A generation of young Americans is bearing the brunt of decades of runaway college costs. Graduates are entering the workforce with staggering student loans that are inhibiting their ability to buy homes, cars and start families.
Massive open online courses—or MOOCs—hold the promise of bending that cost curve down. The genius of MOOCs is that they can reach millions of students. Their Achilles’ heel, if they have one, is that they are impersonal.
With the growing pressure to lower the cost of higher education, we asked three experts to weigh in on the role MOOCs could play in the future of higher education, and how MOOCs might change the way we think about college.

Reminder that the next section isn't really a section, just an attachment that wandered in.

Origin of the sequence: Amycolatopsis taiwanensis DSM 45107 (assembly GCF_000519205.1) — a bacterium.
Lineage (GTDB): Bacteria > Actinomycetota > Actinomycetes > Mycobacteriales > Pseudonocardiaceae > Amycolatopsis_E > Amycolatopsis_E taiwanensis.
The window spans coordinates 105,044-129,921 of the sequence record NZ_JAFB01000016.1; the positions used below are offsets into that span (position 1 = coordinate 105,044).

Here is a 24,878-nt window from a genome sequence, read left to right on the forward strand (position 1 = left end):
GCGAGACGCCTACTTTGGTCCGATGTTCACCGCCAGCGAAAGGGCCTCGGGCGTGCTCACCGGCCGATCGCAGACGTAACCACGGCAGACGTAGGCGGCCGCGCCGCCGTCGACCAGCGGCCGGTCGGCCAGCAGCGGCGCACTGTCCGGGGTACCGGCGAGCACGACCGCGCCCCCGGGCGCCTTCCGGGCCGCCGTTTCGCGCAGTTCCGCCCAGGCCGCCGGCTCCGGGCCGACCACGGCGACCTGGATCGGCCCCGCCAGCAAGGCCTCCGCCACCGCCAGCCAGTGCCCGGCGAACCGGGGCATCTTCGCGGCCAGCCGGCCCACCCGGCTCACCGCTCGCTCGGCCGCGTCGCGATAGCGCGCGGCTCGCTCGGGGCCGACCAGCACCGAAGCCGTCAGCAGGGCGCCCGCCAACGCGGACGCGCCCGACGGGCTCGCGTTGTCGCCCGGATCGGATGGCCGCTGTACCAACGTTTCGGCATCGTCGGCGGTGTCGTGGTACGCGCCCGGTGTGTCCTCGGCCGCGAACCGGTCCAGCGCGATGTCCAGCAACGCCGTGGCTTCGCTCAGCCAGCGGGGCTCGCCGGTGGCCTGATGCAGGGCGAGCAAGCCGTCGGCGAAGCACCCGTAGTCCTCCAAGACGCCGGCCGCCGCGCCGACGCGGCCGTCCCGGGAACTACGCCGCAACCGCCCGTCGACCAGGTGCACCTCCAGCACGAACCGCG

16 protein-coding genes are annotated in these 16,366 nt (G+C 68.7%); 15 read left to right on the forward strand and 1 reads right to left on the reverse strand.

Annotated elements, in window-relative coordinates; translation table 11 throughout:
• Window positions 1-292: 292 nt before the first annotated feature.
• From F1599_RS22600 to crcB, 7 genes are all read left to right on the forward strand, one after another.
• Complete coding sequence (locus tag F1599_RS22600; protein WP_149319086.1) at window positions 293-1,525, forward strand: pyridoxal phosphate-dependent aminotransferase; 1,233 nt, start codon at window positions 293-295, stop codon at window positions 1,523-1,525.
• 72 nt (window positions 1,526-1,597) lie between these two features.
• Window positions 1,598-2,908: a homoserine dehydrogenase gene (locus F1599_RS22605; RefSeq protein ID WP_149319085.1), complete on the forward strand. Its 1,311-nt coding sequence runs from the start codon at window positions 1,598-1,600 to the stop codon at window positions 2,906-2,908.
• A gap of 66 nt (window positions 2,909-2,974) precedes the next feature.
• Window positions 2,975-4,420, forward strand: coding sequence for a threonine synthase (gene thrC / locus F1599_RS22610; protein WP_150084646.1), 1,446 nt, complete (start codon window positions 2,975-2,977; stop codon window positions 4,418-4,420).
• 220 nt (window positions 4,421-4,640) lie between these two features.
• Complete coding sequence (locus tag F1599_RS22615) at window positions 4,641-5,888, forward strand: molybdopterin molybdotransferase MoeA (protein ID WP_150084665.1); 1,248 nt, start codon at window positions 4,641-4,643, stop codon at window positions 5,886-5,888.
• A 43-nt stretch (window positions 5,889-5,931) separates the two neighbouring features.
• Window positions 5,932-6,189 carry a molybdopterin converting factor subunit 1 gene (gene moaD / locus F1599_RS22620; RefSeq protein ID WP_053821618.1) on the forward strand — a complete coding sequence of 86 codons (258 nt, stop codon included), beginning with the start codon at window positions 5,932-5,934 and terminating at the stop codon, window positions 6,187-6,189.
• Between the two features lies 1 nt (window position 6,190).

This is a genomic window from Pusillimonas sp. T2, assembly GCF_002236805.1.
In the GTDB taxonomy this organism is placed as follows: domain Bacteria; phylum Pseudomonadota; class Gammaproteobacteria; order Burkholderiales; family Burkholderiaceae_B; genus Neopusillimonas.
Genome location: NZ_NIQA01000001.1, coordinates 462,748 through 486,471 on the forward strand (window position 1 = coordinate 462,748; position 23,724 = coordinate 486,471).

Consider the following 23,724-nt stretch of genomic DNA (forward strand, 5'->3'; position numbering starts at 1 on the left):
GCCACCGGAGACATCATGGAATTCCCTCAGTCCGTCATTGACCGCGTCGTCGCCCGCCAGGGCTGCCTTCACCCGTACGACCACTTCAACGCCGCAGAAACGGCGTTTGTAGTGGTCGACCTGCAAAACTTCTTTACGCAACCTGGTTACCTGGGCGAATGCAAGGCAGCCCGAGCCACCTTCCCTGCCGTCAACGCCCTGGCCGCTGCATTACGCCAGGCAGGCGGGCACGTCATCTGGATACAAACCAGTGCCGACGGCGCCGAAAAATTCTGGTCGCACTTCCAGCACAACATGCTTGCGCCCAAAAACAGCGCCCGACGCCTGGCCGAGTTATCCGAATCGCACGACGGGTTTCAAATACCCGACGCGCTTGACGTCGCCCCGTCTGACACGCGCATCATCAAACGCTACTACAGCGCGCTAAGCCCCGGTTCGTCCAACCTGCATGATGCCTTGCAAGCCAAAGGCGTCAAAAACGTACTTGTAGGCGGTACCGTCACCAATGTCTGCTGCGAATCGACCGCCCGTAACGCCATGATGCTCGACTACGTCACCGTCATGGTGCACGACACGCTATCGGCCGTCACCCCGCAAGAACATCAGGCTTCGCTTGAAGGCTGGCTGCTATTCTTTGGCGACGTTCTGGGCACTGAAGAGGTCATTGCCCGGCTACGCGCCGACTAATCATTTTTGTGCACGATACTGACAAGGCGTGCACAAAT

Joining our roundtable discussion, by email, are Clay Shirky, a New York University professor who researches the social and economic effects of technology; Darryl Tippens, provost of Pepperdine University; and Ray Schroeder, associate vice chancellor of online learning at the University of Illinois Springfield.
May 11, 2014 5:05 p.m. ET